Any trust, in effect, is a written agreement between the grantor and the trustee on how the trustee will manage funds contributed by the grantor on behalf of the beneficiary.
A special needs trust adds complications to this arrangement because the beneficiary often cannot guide the trustee on her needs and the trustee may have to be careful in making distributions so that the beneficiary does not lose eligibility for public benefits, such as Medicaid, Supplemental Security Income and subsidized housing.
Special needs trusts generally fall into one of three categories: (1) third-party trusts that one person, typically a parent or grandparent, creates for the benefit of a child or grandchild; (2) a “pay-back” or “(d)(4)(A)” trust funded with the disabled beneficiary’s own funds (though for reasons only known to Congress, still created by a parent, grandparent, court or guardian); and (3) a pooled disability trust run by a non-profit organization.
Each type of trust has its own benefits and drawbacks, and work in some situations and not others, all of which are beyond the scope of this article to explain in full. Before funding any of these trusts, the grantor needs to consult with attorney whose practice is focused on special needs planning.
That said, one of the benefits of the pooled disability trust is that it comes with a trustee. Probably the most difficult issue in setting up a special needs trust is choosing the trustee. Family members may or may not have the necessary skill, time and lack of self-interest to serve as trustee.
Professional trustees, such as banks, law firms and trust companies, have the necessary skill and experience, but may be impersonal and lack experience in working with individuals with special needs. Professional trustees also, of course, charge for their services. For larger trusts, the fees are generally quite reasonable given the services provided: investments, accounting, budgeting, and the certainty of having a permanent institution looking after the beneficiary. However, most professional trustees have a minimum annual fee which makes them expensive for smaller trust funds.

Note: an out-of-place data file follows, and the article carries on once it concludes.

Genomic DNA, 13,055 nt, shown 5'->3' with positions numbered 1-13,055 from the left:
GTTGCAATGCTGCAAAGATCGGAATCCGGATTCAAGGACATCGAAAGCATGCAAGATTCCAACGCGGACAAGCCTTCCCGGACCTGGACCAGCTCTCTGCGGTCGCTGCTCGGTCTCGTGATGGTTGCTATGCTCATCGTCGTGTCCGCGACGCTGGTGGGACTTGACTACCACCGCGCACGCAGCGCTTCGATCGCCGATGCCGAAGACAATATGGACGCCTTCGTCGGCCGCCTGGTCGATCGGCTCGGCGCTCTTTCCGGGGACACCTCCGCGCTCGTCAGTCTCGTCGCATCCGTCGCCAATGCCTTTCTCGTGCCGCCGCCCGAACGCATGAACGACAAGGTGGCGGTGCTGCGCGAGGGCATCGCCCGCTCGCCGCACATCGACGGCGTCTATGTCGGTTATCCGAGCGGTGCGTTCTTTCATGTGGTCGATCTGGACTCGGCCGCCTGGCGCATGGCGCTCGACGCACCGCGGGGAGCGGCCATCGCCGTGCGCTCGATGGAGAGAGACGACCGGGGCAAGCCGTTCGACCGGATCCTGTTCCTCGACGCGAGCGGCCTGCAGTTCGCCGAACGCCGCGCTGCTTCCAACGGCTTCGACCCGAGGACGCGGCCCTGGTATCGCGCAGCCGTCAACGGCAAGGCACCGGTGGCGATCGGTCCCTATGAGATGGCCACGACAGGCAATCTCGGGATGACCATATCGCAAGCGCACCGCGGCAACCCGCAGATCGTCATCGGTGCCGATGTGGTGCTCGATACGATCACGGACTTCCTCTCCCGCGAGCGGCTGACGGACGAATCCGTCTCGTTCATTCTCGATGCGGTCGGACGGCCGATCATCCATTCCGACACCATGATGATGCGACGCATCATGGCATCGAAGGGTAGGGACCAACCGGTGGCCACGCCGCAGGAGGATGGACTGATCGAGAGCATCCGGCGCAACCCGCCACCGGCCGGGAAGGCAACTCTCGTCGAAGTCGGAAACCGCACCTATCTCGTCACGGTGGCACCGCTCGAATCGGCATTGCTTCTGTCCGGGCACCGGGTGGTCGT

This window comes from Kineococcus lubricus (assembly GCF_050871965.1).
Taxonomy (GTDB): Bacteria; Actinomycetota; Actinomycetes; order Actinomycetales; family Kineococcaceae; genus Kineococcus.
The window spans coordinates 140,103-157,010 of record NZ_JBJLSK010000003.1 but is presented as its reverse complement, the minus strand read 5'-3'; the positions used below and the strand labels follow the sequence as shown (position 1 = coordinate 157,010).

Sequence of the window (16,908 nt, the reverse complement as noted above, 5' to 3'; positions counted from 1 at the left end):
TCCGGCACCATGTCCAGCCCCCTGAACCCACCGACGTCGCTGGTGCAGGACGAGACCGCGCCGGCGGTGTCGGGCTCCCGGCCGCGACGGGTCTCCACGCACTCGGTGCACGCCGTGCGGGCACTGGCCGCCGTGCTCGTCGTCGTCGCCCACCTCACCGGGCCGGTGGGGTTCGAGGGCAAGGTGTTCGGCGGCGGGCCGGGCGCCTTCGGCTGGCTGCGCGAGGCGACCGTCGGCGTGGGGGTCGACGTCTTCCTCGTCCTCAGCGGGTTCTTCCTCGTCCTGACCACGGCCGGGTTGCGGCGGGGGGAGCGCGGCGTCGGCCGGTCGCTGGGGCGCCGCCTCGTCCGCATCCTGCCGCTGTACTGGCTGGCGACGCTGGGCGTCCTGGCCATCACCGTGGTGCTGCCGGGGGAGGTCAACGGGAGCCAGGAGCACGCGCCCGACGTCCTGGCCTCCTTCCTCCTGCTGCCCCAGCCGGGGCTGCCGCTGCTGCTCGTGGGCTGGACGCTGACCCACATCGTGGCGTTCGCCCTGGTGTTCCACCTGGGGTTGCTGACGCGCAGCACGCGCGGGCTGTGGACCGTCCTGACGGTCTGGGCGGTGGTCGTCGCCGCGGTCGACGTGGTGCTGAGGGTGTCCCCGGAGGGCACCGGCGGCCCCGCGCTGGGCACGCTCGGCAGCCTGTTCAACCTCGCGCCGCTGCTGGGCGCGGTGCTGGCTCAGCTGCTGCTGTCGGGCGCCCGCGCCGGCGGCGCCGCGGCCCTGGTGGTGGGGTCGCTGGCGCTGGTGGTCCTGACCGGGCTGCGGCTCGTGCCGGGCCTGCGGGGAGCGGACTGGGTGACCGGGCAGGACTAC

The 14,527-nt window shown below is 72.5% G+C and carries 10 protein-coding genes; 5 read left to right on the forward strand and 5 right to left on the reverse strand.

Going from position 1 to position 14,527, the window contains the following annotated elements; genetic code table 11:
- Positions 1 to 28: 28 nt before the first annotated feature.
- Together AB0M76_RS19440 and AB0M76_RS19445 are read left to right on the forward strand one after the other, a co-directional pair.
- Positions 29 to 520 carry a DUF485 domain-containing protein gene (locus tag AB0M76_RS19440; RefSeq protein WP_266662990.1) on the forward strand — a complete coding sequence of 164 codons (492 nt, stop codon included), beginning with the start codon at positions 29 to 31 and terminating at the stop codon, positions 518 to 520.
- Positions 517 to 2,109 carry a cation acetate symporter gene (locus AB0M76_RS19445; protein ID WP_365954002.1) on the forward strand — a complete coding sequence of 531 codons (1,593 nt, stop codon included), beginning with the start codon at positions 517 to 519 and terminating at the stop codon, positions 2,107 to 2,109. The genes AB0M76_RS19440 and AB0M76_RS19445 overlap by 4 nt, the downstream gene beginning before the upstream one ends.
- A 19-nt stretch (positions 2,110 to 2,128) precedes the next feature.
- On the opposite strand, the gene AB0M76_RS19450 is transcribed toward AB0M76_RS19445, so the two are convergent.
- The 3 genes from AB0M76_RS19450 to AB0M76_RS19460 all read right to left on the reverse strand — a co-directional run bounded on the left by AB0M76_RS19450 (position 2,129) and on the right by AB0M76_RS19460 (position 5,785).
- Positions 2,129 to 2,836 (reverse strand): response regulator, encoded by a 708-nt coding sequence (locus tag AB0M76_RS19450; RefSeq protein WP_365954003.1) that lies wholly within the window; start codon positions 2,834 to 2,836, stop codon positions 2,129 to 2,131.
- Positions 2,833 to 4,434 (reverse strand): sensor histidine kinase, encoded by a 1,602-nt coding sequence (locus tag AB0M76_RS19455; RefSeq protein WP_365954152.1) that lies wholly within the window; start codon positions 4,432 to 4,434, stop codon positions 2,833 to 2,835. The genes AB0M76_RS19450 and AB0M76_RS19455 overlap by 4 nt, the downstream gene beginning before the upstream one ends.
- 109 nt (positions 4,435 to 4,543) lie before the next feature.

We find that with smaller trust funds, it makes the most sense to use a family member if an appropriate one is available or a pooled disability trust if there is no appropriate family member, and to use the combination of professional and family member co-trustees for larger trust funds.
The task of drafting the specific terms of a special needs trust must fall to an attorney who focuses a large part of her practice in this field. The attorney can discuss with the grantor the choice of type of trust, the terms governing what the trust funds may be used for, the options for choice of trustee and successor trustee, what will happen to the funds upon the death of the primary beneficiary, and what funds should go into the trust.
With these issues decided upon, the trust may be drafted. Depending on the circumstances, it may be funded immediately or may only be funded upon the death of the grantor or grantors. If it is to be funded immediately, the special needs planning attorney will work with the client on creating one or more investment accounts to hold the trust funds and, if necessary, will obtain a tax identification number to use in filing an annual income tax return for the trust.
Whatever of the many options the individual with special needs or his parents or grandparents choose, creating the special needs trust will be fundamental to his well being in the years to come.
Harry S. Margolis is the managing partner of Margolis & Bloom, LLC, which has offices in Boston, Framingham and Woburn. He is a co-founder of the Academy of Special Needs Planners. Mr. Margolis is also a member of the LawGuru Attorney Network.